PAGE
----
Reverse Mortgages Sell Your Home

Reverse Mortgage Vs. Selling Home: Which is Better?

Reverse-Mortgage-Vs-Selling-Home

A lot of folks who are at or near retirement need to access their home equity to do so comfortably.

Here’s the first question most people ask:

“Should  I do a reverse mortgage or sell my home?”

In some cases, the answer could be….

Why not do both?

Recently I spoke with Ron in San Jose, California about a reverse mortgage. 

Ron is 65, his wife is close to the same age and both are very ready to retire

Both have good jobs that will pay a pension and Ron estimates that their total combined retirement income will be about $4,000 per month. 

After congratulating him on managing to assure an annual income of $50,000 per year he said…

“but there’s a problem…”

no-money

 

When $50,000 a year is not enough…

Ron and his wife own a home in San Jose with a value of $630,000 and they owe $501,000. 

Their mortgage is $3,000 per month. As Ron put it,

“if I retire with that house payment I’ll be housebound ….there will be no money left to do anything…” 

He said “if I could just eliminate my mortgage payment I’d have enough income to live very well.” 

Equity-needed-reverse-mortgage

20% Equity is a bridge too far:

Ron’s neighbor just did a reverse mortgage and that neighbor was able to eliminate his monthly mortgage payment. Ron thought the same solution might work for him. 

Unfortunately the situations were very different … while it worked for Ron’s neighbor (who had sufficient equity) it didn’t work for Ron. 

Based on Ron’s current mortgage balance his home’s value would have to increase to more than $817,000 for him  to qualify for a reverse mortgage.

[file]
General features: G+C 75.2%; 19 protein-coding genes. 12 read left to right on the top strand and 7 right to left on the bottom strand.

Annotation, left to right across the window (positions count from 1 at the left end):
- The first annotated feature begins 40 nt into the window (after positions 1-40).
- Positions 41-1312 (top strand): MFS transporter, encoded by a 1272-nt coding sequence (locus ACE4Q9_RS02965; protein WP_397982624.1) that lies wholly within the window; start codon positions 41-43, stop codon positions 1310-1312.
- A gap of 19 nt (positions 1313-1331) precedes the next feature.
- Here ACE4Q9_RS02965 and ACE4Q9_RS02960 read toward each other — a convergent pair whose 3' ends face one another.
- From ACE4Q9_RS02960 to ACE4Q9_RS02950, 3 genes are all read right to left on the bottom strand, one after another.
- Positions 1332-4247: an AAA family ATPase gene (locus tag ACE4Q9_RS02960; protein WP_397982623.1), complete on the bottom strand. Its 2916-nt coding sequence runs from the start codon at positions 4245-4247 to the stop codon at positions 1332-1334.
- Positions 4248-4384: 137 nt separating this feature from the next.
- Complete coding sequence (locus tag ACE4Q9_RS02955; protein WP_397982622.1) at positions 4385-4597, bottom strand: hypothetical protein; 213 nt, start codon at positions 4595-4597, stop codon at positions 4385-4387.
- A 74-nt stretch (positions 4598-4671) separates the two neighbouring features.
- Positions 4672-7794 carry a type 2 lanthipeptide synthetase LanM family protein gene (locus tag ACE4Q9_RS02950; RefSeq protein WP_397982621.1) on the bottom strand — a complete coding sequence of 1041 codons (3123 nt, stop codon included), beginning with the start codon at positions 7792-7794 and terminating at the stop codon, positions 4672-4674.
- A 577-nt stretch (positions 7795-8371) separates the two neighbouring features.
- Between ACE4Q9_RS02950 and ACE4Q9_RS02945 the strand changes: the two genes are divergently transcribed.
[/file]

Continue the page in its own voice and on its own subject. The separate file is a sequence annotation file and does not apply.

ibis-rm-calc

Let’s take a look at the loan calculator numbers…  

The following is a report of Ron’s actual situation when calculated by the IBIS Reverse Mortgage online Calculator. 

Notice the number ($186,494.90) in red meaning that his equity is short by that amount. 

I realize the rest of the numbers can be a little confusing without an explanation but the important point is to note that in this case, for Ron, a reverse mortgage is simply not an option.

ibis-reverse-mortgage-calculator

 

 

reverse-mortgage-unqualfied

 

 

 

 

 

 

 

 

 

 

 

 

 

 

 

 

 

 

The Ibis reverse mortgage calculator is a free online service and I chose it to create this sample because unlike the others you’re not required to enter all of your contact information in order to use it. 

If you would like to find out how much of a reverse mortgage that you would qualify for while being assured that no sales rep is going to pester you after you’ve given your  basic information use this link:

Reverse Mortgage Calculator

http://rmc.ibisreverse.com/

So what’s Ron’s solution?

broke-seniors

Here’s the dilemma:

Ron can’t qualify for a reverse mortgage on his current home, so he’s locked into that $3,000 mortgage payment unless he sells the house. 

But if he sold the house and rented something in the same area his rent would be equal to or greater than his current mortgage payment. 

Yes it’s true that he’d have $100,000 cash in his pocket from the sale proceeds after paying off the loan but with rent of $36,000 per year he’d only have three years before all of his equity was consumed.

Then what?

Ron and his wife are not from the San Jose area originally and really have no ties to that community. 

They are willing to relocate to another area if that means they could live comfortably and have enough money to actually enjoy their retirement. 

Which means… Ron has some options.

The Solution Could be Reverse Mortgage for Purchase

h4p-reverse-mortgage-purchase

In a previous post I talked about using the HECM (aka reverse mortgage) for Purchase (or H4P) to afford a larger or more expensive home…